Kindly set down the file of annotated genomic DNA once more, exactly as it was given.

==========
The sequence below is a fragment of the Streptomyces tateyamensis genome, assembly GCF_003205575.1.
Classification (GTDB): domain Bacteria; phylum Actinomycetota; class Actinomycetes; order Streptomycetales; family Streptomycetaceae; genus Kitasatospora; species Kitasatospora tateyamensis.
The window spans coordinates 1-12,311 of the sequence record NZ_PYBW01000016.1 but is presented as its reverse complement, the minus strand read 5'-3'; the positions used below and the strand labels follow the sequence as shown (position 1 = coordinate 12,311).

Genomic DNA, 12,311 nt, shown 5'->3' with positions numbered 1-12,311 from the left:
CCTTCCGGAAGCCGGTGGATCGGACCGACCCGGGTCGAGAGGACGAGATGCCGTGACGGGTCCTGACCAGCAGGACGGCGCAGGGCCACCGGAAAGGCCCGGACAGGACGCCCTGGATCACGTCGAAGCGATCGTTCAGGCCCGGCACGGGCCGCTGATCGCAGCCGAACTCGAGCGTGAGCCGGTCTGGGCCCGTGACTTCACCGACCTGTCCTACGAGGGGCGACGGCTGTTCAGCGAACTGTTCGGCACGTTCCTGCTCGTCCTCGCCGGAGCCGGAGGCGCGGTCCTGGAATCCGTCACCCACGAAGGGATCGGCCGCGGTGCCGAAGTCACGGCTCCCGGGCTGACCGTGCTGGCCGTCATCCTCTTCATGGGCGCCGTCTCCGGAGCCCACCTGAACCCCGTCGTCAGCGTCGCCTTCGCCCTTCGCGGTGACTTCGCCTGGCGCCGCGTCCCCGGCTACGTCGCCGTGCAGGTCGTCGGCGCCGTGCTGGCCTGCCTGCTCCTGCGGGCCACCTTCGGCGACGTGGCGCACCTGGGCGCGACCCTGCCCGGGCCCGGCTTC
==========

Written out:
The sequence below is a fragment of the Streptomyces tateyamensis genome, assembly GCF_003205575.1.
Classification (GTDB): domain Bacteria; phylum Actinomycetota; class Actinomycetes; order Streptomycetales; family Streptomycetaceae; genus Kitasatospora; species Kitasatospora tateyamensis.
The window spans coordinates 1-12,311 of the sequence record NZ_PYBW01000016.1 but is presented as its reverse complement, the minus strand read 5'-3'; the positions used below and the strand labels follow the sequence as shown (position 1 = coordinate 12,311).

Genomic DNA, 12,311 nt, shown 5'->3' with positions numbered 1-12,311 from the left:
CCTTCCGGAAGCCGGTGGATCGGACCGACCCGGGTCGAGAGGACGAGATGCCGTGACGGGTCCTGACCAGCAGGACGGCGCAGGGCCACCGGAAAGGCCCGGACAGGACGCCCTGGATCACGTCGAAGCGATCGTTCAGGCCCGGCACGGGCCGCTGATCGCAGCCGAACTCGAGCGTGAGCCGGTCTGGGCCCGTGACTTCACCGACCTGTCCTACGAGGGGCGACGGCTGTTCAGCGAACTGTTCGGCACGTTCCTGCTCGTCCTCGCCGGAGCCGGAGGCGCGGTCCTGGAATCCGTCACCCACGAAGGGATCGGCCGCGGTGCCGAAGTCACGGCTCCCGGGCTGACCGTGCTGGCCGTCATCCTCTTCATGGGCGCCGTCTCCGGAGCCCACCTGAACCCCGTCGTCAGCGTCGCCTTCGCCCTTCGCGGTGACTTCGCCTGGCGCCGCGTCCCCGGCTACGTCGCCGTGCAGGTCGTCGGCGCCGTGCTGGCCTGCCTGCTCCTGCGGGCCACCTTCGGCGACGTGGCGCACCTGGGCGCGACCCTGCCCGGGCCCGGCTTC